"In Namibia a radical solution [to stop the wholesale slaughter of rhinos] has been triedremoving the rhino's horns to remove the poacher's desire to kill. The two authors ... and their young daughter ... spent 3 seasons in Namibia ... dehorning rhino and researching the wildlife biology of this species. The book is a narrative of their time in Namibia. It reads like a novel, starting with their first tentative steps in the country and following their scientific and social interaction with the people of the country. Through their writing you can feel the heat and sweat, the exhilaration of the work and their reaction to feeling like unwanted invaders of privacy when meeting with remote tribes people. When their fourth session of work is stopped before it really starts because of politics, the reader gets and object lesson about the politics of conservation. This book is every bit as good as 'Out of Africa' but with a lot more good ecology in it."Bulletin of the British Ecology Society
Reviews from the cloth edition: "Horn of Darkness, a fast-moving adventure about field studies in the Namib desert, is also an object lesson about the politics of conservation. When the Namibian government began to de-horn black rhinos in the early 1990s as a deterrent to poachers, Berger and Cunningham were welcomed as guest scientists to examine the biological consequences. Their gypsy-like quest for data contains humor, understanding, and the insight that the human dimension, rather than biology, poses the greatest challenges to wildlife conservation." Chris Wemmer, Smithsonian Institution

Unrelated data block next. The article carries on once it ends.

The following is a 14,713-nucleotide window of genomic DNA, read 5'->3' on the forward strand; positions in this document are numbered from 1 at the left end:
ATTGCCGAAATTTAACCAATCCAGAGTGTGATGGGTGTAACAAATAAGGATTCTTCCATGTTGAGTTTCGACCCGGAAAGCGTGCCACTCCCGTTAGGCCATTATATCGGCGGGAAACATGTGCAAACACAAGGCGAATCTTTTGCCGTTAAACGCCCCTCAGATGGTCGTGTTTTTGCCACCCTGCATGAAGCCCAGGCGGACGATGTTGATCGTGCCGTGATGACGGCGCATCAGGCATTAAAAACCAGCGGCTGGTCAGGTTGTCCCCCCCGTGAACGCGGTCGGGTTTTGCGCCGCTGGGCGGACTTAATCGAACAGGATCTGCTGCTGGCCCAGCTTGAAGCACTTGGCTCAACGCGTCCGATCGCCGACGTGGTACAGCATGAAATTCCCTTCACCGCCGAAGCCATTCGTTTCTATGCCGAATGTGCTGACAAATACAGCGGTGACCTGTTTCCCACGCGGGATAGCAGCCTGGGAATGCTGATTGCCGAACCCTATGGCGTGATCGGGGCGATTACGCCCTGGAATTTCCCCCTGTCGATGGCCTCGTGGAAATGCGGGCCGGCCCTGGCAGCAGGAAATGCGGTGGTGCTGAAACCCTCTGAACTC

"Horn of Darkness accomplishes an important purpose. Though happily devoid of preachments or rhapsodic sighs about the wonders of nature, it conveys the importance of conservation, even as it dispels any illusions that the task is easy. One reads Horn of Darkness and wishes its authors and their brethren success for the sake of all of us, rhinoceroses included."The New York Times
"These remarkable authors, Carol Cunningham and Joel Berger, show that the process of Science is subject to the distortions of political agendas, of whimsical authority. Yet their trials are described with sensitivity, emotion, humor and a deeply felt commitment to the future of humankind and their fellow species and environments." A. R. E. Sinclair, Professor of Ecology and Director, Centre for Biodiversity Research
"A compelling tale of how scientists work under physically and politically challenging conditions in an attempt to determine if radical management can help conserve one of the world's most critically endangered mammals in one of the world's wildest places. The reader is treated to a blend of science with a unique personal perspective into the family life of field biologists."Steven R. Beissinger, Division of Ecosystem Sciences, Department of Environmental Science, Policy and Management, University of California, Berkeley